Wednesday, April 24, 2019

Eleven Park clears another hurdle

With the 2019 session of the Indiana Legislature drawing to a close in the next week, the status of Senate Bill 7 was going to get resolved one way or another. Fortunately for Pacers and Indy Eleven fans, it didn't die in committee, which I thought was a distinct possibility for the Indy Eleven stadium component nor did it just run out of time. After making its way through the Senate Appropriations Committee, the full Senate, the House Ways and Means Committee, the full House, and then a Motion to Dissent, the Senate voted Tuesday on Senate Bill 7. Here's a quick run-down of its official path through the Legislature:
  1. January 15 - Introduced as SB 7 by Senator Mischler
  2. January 15 - Referred to the Appropriations Committee (Chaired by Senator Mischler)
  3. February 25 - Amended to include language for a soccer stadium that was originally in Senate Bill 543 authored by Senator Sandlin
  4. February 25 - Approved by Appropriations Committee
  5. February 26 - Approved by full Senate
  6. February 27 - Referred to House of Representatives
  7. March 4 - Referred to Ways and Means Committee
  8. April 8 - Approved by Ways and Means Committee
  9. April 11 - Approved by full House
  10. April 12 - Returned to Senate
  11. April 16 - Motion to Dissent filed
  12. April 22 - Motion to Dissent withdrawn
  13. April 22 - Motion to Concur filed
  14. April 23 - Approved by Full Senate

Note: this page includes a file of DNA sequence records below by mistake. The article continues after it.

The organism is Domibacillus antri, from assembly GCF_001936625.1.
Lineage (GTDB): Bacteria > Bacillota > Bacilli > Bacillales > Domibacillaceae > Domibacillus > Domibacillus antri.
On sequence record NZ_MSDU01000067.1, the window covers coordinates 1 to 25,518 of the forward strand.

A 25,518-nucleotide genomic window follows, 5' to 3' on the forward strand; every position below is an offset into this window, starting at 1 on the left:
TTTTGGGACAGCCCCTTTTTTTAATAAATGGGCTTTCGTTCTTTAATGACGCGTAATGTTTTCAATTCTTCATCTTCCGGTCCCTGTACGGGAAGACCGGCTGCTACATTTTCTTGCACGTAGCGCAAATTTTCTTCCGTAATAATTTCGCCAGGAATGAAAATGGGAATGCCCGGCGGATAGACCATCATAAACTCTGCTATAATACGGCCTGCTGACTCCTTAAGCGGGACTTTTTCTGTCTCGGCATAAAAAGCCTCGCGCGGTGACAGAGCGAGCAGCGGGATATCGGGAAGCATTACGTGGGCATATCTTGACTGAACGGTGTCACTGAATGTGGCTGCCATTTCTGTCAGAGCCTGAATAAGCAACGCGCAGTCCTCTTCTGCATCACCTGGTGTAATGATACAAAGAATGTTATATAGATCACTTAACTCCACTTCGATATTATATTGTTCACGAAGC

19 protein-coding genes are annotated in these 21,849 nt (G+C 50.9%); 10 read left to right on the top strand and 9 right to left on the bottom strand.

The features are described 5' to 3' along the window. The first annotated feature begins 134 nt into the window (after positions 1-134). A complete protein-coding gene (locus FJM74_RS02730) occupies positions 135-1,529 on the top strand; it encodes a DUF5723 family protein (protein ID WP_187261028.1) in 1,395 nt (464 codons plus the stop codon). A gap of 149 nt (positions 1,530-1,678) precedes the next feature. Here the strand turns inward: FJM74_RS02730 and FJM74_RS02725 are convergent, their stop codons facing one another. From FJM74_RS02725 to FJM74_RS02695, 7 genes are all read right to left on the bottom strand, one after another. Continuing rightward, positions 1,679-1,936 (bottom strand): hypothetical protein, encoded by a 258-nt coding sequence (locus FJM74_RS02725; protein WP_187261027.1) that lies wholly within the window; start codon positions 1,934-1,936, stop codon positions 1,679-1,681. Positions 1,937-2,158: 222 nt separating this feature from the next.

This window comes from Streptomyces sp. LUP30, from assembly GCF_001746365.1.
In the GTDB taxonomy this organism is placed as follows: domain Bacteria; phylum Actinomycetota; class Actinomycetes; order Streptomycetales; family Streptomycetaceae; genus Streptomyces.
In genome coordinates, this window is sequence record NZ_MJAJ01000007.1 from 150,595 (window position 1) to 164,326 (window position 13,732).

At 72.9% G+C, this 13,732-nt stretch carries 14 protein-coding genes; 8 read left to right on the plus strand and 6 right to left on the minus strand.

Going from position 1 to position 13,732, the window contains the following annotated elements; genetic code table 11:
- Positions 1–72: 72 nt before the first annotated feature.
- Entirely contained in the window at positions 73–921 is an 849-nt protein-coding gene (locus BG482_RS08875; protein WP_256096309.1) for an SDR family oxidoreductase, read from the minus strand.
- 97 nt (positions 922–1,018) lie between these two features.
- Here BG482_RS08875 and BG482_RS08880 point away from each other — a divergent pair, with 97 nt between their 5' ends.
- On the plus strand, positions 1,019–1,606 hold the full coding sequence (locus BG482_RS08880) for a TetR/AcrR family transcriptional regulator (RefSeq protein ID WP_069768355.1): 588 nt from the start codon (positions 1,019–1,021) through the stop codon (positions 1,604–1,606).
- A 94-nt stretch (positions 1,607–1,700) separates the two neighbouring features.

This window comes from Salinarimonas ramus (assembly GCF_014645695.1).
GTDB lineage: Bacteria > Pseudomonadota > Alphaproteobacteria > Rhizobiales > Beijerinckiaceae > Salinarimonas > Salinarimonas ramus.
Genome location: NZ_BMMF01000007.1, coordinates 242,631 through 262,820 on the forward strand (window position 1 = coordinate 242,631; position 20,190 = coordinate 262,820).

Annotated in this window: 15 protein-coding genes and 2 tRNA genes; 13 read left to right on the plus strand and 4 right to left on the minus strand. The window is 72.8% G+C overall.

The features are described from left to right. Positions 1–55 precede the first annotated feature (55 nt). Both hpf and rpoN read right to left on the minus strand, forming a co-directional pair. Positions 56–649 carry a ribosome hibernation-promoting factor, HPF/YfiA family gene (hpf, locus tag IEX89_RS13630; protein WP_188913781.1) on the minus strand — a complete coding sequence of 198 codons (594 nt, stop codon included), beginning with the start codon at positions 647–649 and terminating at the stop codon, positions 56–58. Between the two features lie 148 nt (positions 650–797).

When Senator Mischler filed a Motion to Dissent last week, I really believed that it was because he was never a big fan of having the stadium amendment attached to his original CIB/Pacers bill and voted against it during its initial time in the Senate. During Tuesday's vote in front of the entire Senate, he indicated that he submitted the Motion to Dissent so that he/they could more thoroughly evaluate the changes that the House made before it was placed for a vote in the Senate. Having read the modifications, which included removing the name of a specific hotel from the original bill and the removal of the MLS requirement to be just a "professional soccer league," they were convinced the changes were acceptable and withdrew the Motion to Dissent. From there, things happened quickly. During Tuesday's discussion on the Senate floor, only Senator Michael Young (who serves Guilford and Liberty Townships in Hendricks County and Decatur and portions of Wayne Township in Marion County) expressed anything against the bill. Most of his argument seemed to revolve around the mismanagement of the CIB and how this bill only extends the "temporary" taxes that the CIB were given in 2009. Nobody said anything negative about the inclusion of the stadium. Given the past history with the stadium and the legislature and some folks dislike or mistrust of Ersal Ozdemir, I was surprised at how little of a fight was put against the stadium language in the final voting.